Then take that shell, make a few new posts, and save them as drafts. Kinda like picking a scab, but not as gross or unsanitary. Hee hee. I know I have some posts in my draft folder that are a little more complex than my average post, so I pick at them little by little. In my bookmark bar, I have login pages for work apps, a Facebook group I visit often, a direct link to my Google Analytics, and more.
When I was revamping my online courses, I had a direct link to the backend of WordPress where I edit courses too.
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You get the gist. Yes, yes, I do teach an entire course on this. But what a kick booty feeling it is to sit down, look at your editorial calendar, and know what to post to Instagram, tweet, or write for your next blog post. Out of everything on this list, keyboard shortcuts just might be the one that saves me the most time. Speaking of shortcuts, spend five minutes making some on your phone.
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Easy peasy. Rumor has it RSS is dead. While that may mostly be true, I do still use Feedly so I can read lots of blogs without having to visit each site. For help on this see Instead of doing the same task two or more times a day, do it once but for a longer period of time. Instead of six times a day, try two. You get the idea. One thing I like to do is re-size photos in batches. Have responses to your most common emails. If you get the same questions over and over, why not create a page of them? Someone just might stumble across that page and save themselves the trouble of reaching out.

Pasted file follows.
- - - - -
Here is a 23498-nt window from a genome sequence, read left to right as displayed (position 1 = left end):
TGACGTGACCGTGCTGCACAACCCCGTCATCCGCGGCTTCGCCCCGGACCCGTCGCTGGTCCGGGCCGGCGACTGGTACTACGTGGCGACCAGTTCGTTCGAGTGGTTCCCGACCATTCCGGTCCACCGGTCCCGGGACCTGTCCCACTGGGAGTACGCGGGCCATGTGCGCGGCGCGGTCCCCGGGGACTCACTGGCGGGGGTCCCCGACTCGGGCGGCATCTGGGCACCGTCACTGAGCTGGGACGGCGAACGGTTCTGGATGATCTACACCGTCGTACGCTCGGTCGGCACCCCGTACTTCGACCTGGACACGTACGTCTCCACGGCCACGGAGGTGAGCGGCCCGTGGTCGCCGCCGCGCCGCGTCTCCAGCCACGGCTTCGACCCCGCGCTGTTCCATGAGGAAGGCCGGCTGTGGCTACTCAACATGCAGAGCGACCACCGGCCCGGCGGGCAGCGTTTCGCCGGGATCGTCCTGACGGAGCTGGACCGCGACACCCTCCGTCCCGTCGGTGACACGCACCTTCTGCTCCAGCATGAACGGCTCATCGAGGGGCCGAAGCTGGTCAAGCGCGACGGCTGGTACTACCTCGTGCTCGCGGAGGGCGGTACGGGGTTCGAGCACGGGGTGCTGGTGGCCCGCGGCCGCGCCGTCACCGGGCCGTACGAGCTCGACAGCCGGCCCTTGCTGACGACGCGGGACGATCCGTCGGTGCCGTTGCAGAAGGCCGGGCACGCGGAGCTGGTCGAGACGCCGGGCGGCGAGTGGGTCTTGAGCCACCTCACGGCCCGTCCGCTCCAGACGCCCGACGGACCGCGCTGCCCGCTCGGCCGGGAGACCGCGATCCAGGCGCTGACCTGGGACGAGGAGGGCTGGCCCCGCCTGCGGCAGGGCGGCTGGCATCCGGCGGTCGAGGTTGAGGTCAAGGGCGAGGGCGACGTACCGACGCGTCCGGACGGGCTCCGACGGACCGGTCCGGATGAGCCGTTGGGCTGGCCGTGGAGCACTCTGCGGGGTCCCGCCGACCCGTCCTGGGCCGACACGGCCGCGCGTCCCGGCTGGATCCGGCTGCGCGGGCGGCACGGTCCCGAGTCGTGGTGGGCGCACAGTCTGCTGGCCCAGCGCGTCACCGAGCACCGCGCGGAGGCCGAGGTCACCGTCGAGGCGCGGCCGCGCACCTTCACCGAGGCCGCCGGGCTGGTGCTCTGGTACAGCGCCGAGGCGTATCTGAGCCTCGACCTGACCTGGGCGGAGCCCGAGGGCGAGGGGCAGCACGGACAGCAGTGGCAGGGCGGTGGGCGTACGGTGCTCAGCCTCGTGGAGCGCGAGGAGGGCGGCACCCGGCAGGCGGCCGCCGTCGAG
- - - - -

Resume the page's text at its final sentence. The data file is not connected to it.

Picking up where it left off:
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Name your files well and get a system that works. I use folders for purchased photos, post graphics, main blog design graphics, etc. The more you have your blog ideas scattered all over the place, the more digging you have to do to find the ideas when you need them. I have a Moleskin notebook I keep in my purse for those hand-written notes, and then I use Trello for the digital ones.
I used to have more, but decided to consolidate after spending an ungodly amount of time trying to find my brainstorming notes for Media Kit Smash. Sometimes you just have to jump in… or at least wade in. But you have to get in! Not all automation is evil. Seriously, you KNOW this but are you doing it? Facebook is the most unproductive time suck of all time. Do you really need to watch that video with the cute kitten on a unicycle? Am I right? Take lots of pictures for your blog? Write down your settings for those frequently-taken shots. You can even write down the time of day that works best and which rooms in your house has the best light.
Save those canned responses from 12 for the emails that matter.
Sometimes you have to race against the clock to push yourself into action. My favorite is the Pomodoro technique. It can be either typed up or just notes scribbled in a pad. Take five minutes and brain dump, then let that help structure your post. Pick three and work them into your blogging habits. Once those become second nature, pick three more. Jump start your biz productivity with my free worksheet!